1978 Throwback classic…Invasion of the Body Snatchers


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Invasion of the Body Snatchers (1978) is a film that is in the genre of horror. The movie is a remake. The first version of the movie is geared on the communist influence. This version is the opposite of that subject matter. The film focuses on a strange epidemic that is unexplained, but in the suspense of time, the epidemic progresses to get worse. There are weird puzzles around some kind of spirits roaming free in the earth and that brainwashes people and eventually ends up killing them. The film’s incorporation of paranoia plays into the distrust it has on its viewers.

The film focuses primarily on regular society in the beginning of the film. There is rush hour traffic, people in their suits, people grabbing their morning coffee, and just moving along as if the setting is a regular work day. Later on, the credits role with cast members seeming suspicious, but they continue to look as if they are going to work. The opening with ghosts, shadows, and mountains sets the tone for a horror film. The strain of paranoia continues throughout the series of paranoia films through the stress of the characters. Viewers see the stress through the characters Matthew (played by Donald Sutherland), Jack (played by Jeff Goldblum), and Nancy (Veronica Cartwright). Like The Friends of Eddie Coyle (1973), which shows the main character Eddie Coyle (played by Robert Mitchum) paranoid of how people are out to get him, these three characters have a similar paranoia, but on terms of monsters. The characters are stressed about the monsters because they never know when they will make an appearance.

The events worsen as some people end up dead in the spur of the moment. The suspense of the invasion becomes odd as people encounter weird behaviors in public. As Jack goes to a spa where mud baths take place, one man goes into another room of the spa, and then later Jack finds him dead. As Jack is trying to figure out what to do with the body, the situation becomes haunting. What happens is the dead man’s eyes open and his nose begins to drizzle out blood. The change of events leads me to believe that the movie is about corruption on sci-fi terms. Director Philip Kaufman is trying to suggest that the invasion will become a war. He is trying to say that there is something about this odd epidemic that is a conspiracy. Unlike the original version, this one does not focus so much on communism, but it focuses more on conformity. The way this happens is when other people tell the scared victims to not worry and that is everything is ok, where really it is not.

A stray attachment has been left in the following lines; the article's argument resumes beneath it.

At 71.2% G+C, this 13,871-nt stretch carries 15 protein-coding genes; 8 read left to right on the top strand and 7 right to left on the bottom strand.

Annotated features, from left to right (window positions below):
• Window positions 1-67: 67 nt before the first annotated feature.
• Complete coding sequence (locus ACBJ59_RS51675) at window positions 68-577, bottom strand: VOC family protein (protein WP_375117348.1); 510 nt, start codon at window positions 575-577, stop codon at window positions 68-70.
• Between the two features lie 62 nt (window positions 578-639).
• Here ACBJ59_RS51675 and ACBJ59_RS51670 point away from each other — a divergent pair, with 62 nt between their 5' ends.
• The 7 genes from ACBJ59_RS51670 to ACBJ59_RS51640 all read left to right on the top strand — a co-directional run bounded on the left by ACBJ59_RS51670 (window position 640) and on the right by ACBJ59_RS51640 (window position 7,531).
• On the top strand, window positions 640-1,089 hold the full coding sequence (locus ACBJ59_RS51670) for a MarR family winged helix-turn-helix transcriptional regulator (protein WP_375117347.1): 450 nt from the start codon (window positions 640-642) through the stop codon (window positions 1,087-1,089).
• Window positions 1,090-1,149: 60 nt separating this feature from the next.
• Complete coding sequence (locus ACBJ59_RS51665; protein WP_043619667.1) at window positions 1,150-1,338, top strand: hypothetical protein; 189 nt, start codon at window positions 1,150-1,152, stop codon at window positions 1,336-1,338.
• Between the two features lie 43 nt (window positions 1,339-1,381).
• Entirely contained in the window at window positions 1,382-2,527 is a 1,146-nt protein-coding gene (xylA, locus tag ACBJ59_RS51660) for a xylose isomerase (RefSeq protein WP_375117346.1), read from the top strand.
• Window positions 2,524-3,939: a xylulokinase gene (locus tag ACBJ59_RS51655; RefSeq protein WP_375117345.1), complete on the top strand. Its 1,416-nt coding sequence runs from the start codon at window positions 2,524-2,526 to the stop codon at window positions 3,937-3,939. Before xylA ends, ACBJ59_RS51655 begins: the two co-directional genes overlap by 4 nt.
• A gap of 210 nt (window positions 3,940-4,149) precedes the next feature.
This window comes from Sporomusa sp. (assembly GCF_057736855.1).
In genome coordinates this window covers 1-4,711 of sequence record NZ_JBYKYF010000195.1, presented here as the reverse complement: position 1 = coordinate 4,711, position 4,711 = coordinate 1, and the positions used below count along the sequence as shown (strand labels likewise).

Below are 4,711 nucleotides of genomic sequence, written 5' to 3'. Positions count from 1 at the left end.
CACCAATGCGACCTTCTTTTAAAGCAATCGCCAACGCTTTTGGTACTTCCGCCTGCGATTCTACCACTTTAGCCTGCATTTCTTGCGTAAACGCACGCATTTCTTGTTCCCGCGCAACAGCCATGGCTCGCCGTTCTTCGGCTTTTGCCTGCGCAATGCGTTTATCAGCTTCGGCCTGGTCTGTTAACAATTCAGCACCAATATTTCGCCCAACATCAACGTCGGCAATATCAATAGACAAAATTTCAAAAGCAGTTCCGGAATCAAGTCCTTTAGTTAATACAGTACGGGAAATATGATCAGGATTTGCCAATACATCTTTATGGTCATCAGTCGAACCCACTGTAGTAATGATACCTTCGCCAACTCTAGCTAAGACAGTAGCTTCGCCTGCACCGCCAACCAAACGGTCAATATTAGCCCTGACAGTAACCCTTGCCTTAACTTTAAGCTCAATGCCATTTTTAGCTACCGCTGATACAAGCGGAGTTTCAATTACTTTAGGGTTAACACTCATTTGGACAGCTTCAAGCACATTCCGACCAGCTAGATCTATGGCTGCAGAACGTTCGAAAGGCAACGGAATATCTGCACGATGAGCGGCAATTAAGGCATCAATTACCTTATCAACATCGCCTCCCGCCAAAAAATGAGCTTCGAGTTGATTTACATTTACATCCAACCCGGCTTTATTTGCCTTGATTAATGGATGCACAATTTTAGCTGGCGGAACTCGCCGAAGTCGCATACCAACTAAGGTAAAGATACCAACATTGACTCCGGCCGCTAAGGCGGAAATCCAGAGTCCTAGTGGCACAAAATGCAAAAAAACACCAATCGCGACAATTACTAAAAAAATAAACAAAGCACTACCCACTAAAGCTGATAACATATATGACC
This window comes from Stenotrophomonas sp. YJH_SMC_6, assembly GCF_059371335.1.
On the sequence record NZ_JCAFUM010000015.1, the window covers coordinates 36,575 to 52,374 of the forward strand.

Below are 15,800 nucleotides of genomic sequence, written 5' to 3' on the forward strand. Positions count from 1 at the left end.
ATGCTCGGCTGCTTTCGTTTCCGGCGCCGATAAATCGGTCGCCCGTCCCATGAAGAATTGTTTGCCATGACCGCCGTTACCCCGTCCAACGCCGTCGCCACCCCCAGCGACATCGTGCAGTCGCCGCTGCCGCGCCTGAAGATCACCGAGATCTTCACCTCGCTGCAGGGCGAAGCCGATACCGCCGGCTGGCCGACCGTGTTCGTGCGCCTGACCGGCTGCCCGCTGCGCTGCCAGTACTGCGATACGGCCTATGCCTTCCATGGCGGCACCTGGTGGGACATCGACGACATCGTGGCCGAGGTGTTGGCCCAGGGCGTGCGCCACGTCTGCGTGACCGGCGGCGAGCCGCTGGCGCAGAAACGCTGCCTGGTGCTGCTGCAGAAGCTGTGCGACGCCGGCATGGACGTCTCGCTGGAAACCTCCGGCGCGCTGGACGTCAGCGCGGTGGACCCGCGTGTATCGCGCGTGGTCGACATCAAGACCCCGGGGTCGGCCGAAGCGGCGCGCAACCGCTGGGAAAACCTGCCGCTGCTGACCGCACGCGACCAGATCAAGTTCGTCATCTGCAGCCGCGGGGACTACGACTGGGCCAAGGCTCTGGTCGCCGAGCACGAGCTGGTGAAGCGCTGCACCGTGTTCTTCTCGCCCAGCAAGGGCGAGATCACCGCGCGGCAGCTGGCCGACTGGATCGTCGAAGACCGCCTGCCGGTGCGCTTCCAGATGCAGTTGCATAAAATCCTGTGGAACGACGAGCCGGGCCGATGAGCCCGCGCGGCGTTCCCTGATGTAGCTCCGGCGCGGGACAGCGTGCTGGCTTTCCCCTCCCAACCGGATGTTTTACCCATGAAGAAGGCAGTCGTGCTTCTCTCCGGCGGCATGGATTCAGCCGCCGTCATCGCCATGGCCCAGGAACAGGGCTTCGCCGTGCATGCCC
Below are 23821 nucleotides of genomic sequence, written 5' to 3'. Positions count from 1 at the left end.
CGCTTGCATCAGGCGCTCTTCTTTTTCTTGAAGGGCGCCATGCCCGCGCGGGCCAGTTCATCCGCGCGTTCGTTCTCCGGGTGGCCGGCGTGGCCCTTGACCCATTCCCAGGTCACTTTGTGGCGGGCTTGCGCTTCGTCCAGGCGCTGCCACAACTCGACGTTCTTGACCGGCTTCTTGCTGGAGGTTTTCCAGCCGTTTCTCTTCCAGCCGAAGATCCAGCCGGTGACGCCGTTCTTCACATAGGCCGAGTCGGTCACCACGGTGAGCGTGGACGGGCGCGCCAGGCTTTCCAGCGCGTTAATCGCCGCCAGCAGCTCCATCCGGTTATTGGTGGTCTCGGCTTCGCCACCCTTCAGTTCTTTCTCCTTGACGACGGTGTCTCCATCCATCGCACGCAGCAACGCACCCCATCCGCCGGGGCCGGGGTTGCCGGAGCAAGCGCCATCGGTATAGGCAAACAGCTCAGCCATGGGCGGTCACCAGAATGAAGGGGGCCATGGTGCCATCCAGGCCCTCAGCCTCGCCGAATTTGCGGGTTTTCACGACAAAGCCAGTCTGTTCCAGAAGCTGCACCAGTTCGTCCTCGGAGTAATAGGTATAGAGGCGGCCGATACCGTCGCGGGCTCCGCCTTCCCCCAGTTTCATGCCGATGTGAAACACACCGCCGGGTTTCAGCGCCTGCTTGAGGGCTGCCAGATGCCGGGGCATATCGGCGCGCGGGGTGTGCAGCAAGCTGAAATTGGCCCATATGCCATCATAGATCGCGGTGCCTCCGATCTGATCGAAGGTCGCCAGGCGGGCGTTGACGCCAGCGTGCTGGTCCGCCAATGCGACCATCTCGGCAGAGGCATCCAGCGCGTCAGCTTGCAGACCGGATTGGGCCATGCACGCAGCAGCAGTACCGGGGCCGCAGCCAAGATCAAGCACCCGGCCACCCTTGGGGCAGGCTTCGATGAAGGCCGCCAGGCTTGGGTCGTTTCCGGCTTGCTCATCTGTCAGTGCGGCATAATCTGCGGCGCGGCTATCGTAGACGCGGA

The film may seem scary, but funny at moments which effects the audience to be laughing at times instead of being scared. An example of this is when a pedestrian runs to Matthew’s car and is scared saying something is out to get to get everyone. That moment is funny based on how the pedestrian looks like he is making a fool of himself because he is just running continuously trying to get everyone’s attention, but nobody believes him.

The ending is the epidemic taking over one of the characters. This throws viewers off guard because there is nothing else to sum up the ending. This ending connects with other films in this era because many of them contain endings that are generally putting the viewers out of place because there is little or no support for the ending. This ending connects to a film like The Graduate (1967) because it has an unexpected ending. The Graduate ended with the two main characters running away from a wedding leaving the viewers with questions. In Invasion of the Body Snatchers, it leaves viewers with questions also. The main character gets infected, he did not fight off getting infected, and then the movie ends showing him in desperation. The suspense built so much tension, but that ending did not make the film that good.

Invasion of the Body Snatchers has tendencies to drag. What I mean by this, is that it is not that attention-grabbing when it opens. I see this as something intentional so viewers will have no idea how out of hand the conflicts get. Twenty minutes or so into the film, the intensity steps up a notch. As characters keep the issues a secret from the authorities, they end up putting so much more paranoia amongst themselves. The director’s choice of changing the era of paranoia films is probably to suggest a change of pace, that being not involving real life situations all the time.

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